The Blind Wish by Amber Lough
Book Two of the Jinni Wars series
Publisher: Random House Books for Young Readers
Publication Date: July 14, 2015
Rating: 3 stars
Source: ARC sent by the publisher
Summary (from Goodreads):
Two sisters. A war. And the wish to end regret. . . . The magical, evocative follow-up to The Fire Wish.
The war: The lies that started the conflict are in the open now, but the war between the humans and the jinn is as bitter as ever—and becoming far more treacherous.
The sisters: Najwa and Zayele have just learned they’re half-jinni, half-human twins. Najwa is now the jinni representative at the human palace, working to bring peace. But her new role comes at a price—she’s no longer allowed alone with her cherished Prince Kamal. And as Zayele adjusts to life among the jinn, she discovers that she’s a magus, one of the most powerful jinn in the Cavern. Suddenly, she’s thrown into special training, and the strongest young men in the army are competing to be paired up with her.
The wish: Once again, Zayele makes a wish. A wish that she doesn’t think can possibly go wrong. A wish that neither sister could imagine would change the outcome of the war.
What I Liked:
Ah! I just realized that this book is a July 14th release, not July 28th. When did that change?! I'm kind of meticulous when it comes to my review schedule, so this review is totally out of place (it's with the July 28th reviews, not the July 14th reviews, ugh)! Anyway, I guess in the long run, that's a good thing. This book is heading your way even faster!
In this novel, Zayele attempts to wish her half-brother Yashar into good health - she wants to cure his blindness, which was brought on in the desert (so it was kind of her fault, which is why she is desperate to heal him). But Zayele is no healer, and the wish goes poorly. Yashar is brought to the Cavern, and Zayele is now training like she should have been - as a magus. Meanwhile, Najwa is forced to avoid Prince Kamal, as he has accepted the position of vizier. With the war looming, Najwa must discover who is the third player in the war, the third side that is sabotaging the jinn efforts for peace. Neither sister can prepare for - or stop - the impending force of war that crashes upon the jinn - and the humans.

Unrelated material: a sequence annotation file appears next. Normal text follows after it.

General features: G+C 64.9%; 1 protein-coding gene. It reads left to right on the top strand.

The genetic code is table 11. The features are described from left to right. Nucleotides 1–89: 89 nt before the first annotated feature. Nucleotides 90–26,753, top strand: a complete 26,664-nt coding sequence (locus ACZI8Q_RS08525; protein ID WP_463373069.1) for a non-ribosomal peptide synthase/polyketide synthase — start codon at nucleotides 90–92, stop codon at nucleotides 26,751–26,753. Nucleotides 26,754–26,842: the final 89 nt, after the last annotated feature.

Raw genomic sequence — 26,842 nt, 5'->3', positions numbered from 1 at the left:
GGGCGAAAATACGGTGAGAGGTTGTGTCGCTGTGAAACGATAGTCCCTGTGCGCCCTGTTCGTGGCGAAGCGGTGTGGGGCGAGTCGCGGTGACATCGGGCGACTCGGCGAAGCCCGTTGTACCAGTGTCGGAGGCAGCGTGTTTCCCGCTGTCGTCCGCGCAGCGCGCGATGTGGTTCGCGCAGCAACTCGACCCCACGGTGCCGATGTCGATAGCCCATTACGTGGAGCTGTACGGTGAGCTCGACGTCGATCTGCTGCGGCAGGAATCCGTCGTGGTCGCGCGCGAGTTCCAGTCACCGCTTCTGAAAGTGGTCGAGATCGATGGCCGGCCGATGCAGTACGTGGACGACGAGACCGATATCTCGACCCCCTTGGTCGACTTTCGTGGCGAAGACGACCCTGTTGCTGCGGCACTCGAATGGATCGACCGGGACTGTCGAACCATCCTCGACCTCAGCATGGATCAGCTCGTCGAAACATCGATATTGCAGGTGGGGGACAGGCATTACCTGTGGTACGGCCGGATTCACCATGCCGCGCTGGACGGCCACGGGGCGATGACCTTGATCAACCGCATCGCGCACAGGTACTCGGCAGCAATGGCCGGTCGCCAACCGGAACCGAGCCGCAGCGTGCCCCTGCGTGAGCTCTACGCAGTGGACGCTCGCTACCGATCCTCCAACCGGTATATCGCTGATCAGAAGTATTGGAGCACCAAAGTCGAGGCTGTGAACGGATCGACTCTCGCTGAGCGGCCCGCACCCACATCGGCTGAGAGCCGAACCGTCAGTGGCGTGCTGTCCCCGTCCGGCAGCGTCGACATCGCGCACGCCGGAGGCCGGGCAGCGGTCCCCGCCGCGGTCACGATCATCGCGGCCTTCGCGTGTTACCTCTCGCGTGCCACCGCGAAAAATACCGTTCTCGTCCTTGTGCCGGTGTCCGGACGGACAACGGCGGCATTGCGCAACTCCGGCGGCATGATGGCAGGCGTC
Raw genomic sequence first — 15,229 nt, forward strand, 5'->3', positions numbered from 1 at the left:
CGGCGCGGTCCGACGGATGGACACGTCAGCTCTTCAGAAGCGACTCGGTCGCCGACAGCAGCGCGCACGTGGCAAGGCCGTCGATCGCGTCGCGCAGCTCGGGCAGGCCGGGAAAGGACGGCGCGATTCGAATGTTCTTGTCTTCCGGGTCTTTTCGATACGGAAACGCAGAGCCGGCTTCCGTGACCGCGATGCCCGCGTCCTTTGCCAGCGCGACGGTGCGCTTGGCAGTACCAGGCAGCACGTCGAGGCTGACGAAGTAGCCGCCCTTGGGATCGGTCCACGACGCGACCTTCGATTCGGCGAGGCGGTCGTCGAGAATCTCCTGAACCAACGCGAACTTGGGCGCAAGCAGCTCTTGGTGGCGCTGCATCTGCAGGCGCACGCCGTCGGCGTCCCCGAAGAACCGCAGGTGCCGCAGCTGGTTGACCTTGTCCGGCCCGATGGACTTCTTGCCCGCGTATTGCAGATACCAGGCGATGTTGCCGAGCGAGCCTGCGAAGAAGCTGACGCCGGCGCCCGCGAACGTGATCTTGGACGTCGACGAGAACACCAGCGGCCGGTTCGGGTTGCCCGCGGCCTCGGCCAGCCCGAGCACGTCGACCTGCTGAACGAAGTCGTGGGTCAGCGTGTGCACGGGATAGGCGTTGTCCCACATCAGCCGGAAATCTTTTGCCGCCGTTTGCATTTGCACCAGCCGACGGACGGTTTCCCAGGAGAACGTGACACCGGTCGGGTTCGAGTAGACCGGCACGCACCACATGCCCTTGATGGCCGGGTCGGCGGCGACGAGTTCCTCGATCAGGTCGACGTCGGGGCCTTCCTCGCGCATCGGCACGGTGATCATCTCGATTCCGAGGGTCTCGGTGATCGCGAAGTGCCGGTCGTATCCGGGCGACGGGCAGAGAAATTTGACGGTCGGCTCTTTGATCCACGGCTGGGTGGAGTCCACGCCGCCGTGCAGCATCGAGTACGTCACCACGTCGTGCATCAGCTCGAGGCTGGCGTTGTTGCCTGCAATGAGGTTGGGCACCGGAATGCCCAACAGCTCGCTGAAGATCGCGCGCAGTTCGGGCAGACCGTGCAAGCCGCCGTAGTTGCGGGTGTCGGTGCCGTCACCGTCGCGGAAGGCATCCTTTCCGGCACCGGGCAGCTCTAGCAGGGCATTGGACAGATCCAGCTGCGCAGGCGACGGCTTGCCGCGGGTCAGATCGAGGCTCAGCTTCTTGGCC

While I'm giving this book three stars, I actually really enjoyed the book. The story was great, if not a little slow. Lough digs deep into the story, and pushes along the series. Now that everyone knows about Najwa and Zayele, the sisters can each do their part and helping the jinn find peace with the humans - and stopping the war. Each sister has a distinct role to play.
I usually don't like books split in two, with dual perspective, especially when it's not a guy/girl romantic pairing (or some sort of romantic pairing). In this case, it's third-person sister/sister dual perspective, which I didn't mind in The Fire Wish. But I didn't really like the dual perspective in this book, and you'll see why in the next section. It wasn't bad, but I didn't like Zayele in this book.
I really like Najwa. She is depressed throughout this book, missing Faisal (her mentor), her mother that she never knew, and of course, Kamal. It's like everything has been taken away from her, and she has no one - not even her new sister, who forgets about her for most of the book (one of the reasons why I didn't like Zayele in this book). Najwa has lost so much, and is still fighting for her people. She is a million times stronger than her sister, through physically/magically, one wouldn't think so.